Wednesday 22 May 2019

Scannell hopes attacking improvements can help Reds do themselves justice

Conor Murray and Rory Scannell look on from the sidelines during Munster training ahead of
Sunday’s clash with Saracens. Photo by Brendan Moran/Sportsfile
Conor Murray and Rory Scannell look on from the sidelines during Munster training ahead of Sunday’s clash with Saracens. Photo by Brendan Moran/Sportsfile

Rúaidhrí O'Connor

For the third successive season, Munster have fought tooth and nail to get themselves to a Champions Cup semi-final.

In 2017, they rode the emotion of a tumultuous campaign until they hit a brick wall in the form of Saracens.

A year later, they came back from a two-game tour of South Africa and were blown away by Racing 92's sensational start.

On Saturday, they come up against Saracens again at the Ricoh Arena and they're determined to do themselves justice with their performance.

Rory Scannell started both of those last-four matches and like all of his team-mates, he has regrets about the way they went.

Now he wants to channel that hurt into a performance in Coventry.

"Two years ago a lot of that squad hadn't been involved in a knockout European game because the previous two seasons we hadn't made it out of the group," he said.

"So, we look back on it after that and we let the pressure get to us on the day, we weren't firing really.

"Sarries were probably at their best at the time, we found ourselves chasing the game.

"The last two years the majority of the squad have experienced those big knockout European games. Hopefully we've learnt from it.

"It's an exciting challenge ahead at the weekend, the lads can't wait to rip in now.

"You know at the time (2017) I was young breaking into that team and I wouldn't have thought about the outside stuff too much.

"But when you have 50,000 Munster supporters behind you in the Aviva and you nearly feel like you let them down, we had such good support and we didn't do them or ourselves justice.

"We just try and treat these games now like it's another game, but it's a knockout game and so we prepare the exact same as we would for another game, we try not to think about the outside stuff too much.

"We're thinking about what we can do within the group to push on to the final and hopefully get some silverware this year.

"We probably let the game go away from us last year in Bordeaux and in Dublin the year before.

"Before we knew it, we were chasing the game and you just have to get a good start in these games because before you know it the 80 minutes has passed you by and you're out of the competition.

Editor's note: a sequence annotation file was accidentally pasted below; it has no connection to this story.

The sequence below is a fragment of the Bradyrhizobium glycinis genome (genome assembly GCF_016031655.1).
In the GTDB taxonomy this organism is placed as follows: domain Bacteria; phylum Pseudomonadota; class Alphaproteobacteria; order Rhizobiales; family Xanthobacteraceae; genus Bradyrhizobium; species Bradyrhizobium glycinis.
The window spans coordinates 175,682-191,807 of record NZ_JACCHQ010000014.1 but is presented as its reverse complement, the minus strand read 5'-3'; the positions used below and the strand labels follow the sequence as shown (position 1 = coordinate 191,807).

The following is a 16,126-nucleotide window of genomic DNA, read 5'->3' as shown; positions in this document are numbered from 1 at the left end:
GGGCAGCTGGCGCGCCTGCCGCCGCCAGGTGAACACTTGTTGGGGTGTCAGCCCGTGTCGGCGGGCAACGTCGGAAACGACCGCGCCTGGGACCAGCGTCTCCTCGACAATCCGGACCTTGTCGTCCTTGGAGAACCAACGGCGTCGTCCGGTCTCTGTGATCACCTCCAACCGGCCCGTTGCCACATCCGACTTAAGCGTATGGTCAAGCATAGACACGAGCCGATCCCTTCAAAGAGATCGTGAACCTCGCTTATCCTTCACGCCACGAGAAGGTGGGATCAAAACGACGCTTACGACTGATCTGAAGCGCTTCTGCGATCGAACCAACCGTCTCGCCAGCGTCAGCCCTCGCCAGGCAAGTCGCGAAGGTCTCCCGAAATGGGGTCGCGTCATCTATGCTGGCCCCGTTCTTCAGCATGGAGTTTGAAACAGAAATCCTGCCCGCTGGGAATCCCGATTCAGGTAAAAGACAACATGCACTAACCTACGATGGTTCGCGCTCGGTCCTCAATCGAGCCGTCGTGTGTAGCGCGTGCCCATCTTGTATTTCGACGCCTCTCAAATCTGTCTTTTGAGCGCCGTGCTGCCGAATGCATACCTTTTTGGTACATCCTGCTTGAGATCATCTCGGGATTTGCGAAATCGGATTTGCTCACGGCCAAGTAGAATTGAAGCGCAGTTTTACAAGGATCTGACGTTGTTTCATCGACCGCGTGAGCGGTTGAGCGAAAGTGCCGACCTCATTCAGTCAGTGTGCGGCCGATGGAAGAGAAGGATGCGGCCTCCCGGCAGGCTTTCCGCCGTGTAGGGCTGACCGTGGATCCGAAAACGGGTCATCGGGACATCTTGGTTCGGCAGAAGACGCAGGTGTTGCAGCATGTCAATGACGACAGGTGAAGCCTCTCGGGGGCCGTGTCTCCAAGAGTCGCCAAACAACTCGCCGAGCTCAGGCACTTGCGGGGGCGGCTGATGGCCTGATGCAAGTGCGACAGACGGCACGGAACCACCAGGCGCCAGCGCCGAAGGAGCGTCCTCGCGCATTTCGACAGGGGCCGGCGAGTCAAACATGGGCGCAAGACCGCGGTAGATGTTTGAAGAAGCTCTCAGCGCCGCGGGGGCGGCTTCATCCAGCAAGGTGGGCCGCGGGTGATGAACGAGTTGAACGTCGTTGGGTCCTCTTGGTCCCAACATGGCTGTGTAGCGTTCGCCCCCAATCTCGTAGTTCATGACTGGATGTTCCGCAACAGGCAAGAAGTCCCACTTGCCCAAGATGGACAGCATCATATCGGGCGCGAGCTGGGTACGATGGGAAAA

"It sinks in pretty quickly that you're not going to get a trophy for at least another 12 months.

"So, we've experienced that now and it's not a good feeling. Hopefully this year we can push on.

"We've a good, big, fit squad and we've all the ability to do it this year."

The reinvention of Munster's attacking game has been a particular focus since Johann van Graan came in.

"It's not the finished article, but Scannell believes they have more strings to their bow this season and that can help them over the line.

"We feel we're 12 months down the line on that. Towards the end of last season our passing game let us down a bit, it's something we've been working hard at since the start of pre-season," he said.

"So, when you see things like Earlsy's (Keith Earls) try in Edinburgh coming off with a few good passes, a few good decoy lines - it's pretty pleasing.

"We do passing drills at the start of training every day as a squad.

"Even all the forwards have added that string to their bow, the tip-on passes that are really developing our attack and getting that channel a bit wider and stretching teams a bit more.

"It's something we work on a lot, we see lads work on it after training - working on those extras, whether it's kicking, passing or carrying...

"It's probably something we felt we let ourselves down on in the Leinster PRO14 semi-final last year.

"Our passing wasn't good enough, we'd too many forward passes and knock-ons. Lads having to check to catch passes, you know?

"It's probably something you'd only see catch you towards the business end of the season when you're coming up against strong opposition but it's something we've been working hard at for the year."

Irish Independent

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